Jacob Lewis Gallery is pleased to present Appropriate Disruption, a group show featuring works by Rina Banerjee, Reza Farkhondeh, How and Nosm, Austin Lee, Erik Parker, Emilio Perez, and Kenny Scharf. The show will be on view from November 21 through December 20, with an opening reception November 20, 6-8 pm.
The show centers on the theme of appropriation, the process of taking an image or experience and recontextualizing it, thereby transforming the original idea. The works in the exhibition initiate a dialogue through their varying modes of alteration. Some artists use clear examples of appropriation, such as Rina Banerjee, who employs culturally loaded textiles and souvenirs as physical elements in her wildly detailed works on paper and surreal sculptures. Similarly, Erik Parker draws on American subculture, melding comic book characters, hip hop, and graffiti with art historical cues to build his unique visual architecture. Kenny Scharf irreverently inserts classic Americana into science-fiction settings with exuberant colors and compositions that provide a subversive edge to the otherwise familiar, comforting characters.
Several artists focus more on the process of appropriation rather than the reuse of physical images. Emilio Perez’s paintings often borrow titles from song lyrics and are influenced by his experience surfing. Waves become hidden forms that emerge and recede from his otherwise abstract, undulating imagery. Austin Lee uses technology as one of his tools of appropriation, creating iPad drawings that are made quickly and embrace mistakes and unintended gestures. These drawings become source imagery for his slower, more deliberate paintings, which explore the dichotomy between the intentional and the incidental.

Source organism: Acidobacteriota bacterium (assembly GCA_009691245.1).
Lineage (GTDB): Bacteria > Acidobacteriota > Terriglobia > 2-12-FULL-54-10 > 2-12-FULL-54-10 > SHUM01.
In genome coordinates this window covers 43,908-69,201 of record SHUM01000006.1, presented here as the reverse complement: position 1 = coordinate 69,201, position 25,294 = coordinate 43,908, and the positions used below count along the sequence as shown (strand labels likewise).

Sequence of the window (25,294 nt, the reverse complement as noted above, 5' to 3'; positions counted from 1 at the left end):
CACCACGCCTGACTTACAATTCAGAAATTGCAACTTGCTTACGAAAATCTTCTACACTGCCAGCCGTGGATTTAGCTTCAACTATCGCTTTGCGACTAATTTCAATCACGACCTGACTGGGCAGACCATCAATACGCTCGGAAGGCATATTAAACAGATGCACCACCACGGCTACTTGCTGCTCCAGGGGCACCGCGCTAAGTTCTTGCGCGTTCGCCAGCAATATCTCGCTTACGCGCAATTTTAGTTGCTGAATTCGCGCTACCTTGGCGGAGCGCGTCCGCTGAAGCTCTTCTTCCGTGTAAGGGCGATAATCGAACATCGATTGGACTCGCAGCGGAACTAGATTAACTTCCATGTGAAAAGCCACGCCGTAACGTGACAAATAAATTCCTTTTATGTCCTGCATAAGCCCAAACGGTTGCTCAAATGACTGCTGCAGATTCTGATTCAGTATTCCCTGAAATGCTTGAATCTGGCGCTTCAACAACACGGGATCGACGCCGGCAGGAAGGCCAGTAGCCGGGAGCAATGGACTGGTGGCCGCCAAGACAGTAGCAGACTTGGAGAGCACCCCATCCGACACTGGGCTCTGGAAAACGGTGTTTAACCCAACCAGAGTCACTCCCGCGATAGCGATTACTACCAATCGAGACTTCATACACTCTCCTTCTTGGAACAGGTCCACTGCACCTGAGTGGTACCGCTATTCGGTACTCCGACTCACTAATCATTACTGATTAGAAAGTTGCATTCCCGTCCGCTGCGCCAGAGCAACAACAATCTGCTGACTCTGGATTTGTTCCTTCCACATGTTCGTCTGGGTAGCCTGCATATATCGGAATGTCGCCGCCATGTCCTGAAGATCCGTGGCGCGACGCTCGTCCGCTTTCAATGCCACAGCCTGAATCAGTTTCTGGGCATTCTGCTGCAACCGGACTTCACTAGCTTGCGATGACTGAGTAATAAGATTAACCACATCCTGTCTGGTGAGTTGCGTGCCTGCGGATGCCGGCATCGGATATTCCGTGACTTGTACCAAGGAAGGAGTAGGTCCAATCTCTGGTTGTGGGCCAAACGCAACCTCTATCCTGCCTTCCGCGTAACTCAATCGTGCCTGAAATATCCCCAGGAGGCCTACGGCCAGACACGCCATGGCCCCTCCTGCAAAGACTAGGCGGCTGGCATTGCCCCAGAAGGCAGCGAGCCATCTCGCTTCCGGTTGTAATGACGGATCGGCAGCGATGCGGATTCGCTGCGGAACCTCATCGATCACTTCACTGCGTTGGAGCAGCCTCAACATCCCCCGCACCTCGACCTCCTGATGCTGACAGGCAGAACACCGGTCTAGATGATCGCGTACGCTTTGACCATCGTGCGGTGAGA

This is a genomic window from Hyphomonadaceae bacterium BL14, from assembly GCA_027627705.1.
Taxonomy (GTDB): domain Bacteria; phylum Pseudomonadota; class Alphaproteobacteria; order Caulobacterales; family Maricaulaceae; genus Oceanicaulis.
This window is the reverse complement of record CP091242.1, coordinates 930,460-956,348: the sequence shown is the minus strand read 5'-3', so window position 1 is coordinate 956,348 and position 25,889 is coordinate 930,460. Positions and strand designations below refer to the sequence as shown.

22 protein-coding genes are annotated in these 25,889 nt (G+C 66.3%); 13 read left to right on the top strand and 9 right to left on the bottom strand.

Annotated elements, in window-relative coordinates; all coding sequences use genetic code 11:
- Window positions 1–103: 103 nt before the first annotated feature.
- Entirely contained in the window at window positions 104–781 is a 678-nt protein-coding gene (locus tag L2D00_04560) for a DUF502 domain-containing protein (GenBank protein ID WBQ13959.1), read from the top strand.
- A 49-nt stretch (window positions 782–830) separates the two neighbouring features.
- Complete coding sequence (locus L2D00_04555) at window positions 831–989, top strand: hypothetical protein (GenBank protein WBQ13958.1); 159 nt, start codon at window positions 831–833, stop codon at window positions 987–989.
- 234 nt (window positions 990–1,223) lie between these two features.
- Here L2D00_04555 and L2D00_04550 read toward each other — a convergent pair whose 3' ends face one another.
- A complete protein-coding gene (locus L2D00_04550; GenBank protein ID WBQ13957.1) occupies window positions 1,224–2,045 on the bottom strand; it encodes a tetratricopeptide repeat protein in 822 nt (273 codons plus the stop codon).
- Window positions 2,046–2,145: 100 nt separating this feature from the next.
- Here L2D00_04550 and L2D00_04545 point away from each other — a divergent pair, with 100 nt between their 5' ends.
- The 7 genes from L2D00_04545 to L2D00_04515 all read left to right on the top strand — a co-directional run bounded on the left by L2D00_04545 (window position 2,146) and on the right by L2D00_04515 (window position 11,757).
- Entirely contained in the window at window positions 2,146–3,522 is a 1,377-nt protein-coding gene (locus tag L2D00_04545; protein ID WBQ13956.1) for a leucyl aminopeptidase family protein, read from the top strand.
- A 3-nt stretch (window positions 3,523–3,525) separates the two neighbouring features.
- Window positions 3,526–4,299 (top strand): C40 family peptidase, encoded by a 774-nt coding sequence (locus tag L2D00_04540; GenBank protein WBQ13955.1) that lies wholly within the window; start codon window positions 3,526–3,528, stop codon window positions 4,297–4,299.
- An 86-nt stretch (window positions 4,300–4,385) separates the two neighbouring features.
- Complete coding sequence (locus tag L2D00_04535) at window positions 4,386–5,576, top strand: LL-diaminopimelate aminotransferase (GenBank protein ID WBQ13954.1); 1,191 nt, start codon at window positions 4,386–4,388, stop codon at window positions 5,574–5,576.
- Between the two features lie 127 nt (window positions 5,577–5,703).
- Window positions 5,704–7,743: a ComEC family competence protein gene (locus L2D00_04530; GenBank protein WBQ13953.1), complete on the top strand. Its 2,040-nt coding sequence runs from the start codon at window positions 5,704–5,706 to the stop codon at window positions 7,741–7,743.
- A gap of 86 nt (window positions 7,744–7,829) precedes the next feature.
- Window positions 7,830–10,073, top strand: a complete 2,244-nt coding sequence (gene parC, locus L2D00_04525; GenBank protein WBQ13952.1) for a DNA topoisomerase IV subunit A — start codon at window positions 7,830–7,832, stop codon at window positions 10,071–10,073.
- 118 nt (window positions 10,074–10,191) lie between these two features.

The process of contextual conversion transforms the original source material into something completely unrecognizable in its final state. How and Nosm, identical twin collaborative street artists, take highly-detailed, realistic renderings and contort, stretch, and layer these images until they are transformed into a surreal experience of shape, color, and dimension. Reza Farkhondeh, by introducing written lines of poetry in his paintings, politicizes an otherwise serene landscape and allows the physical beauty of the language to prompt a discussion of location and identity.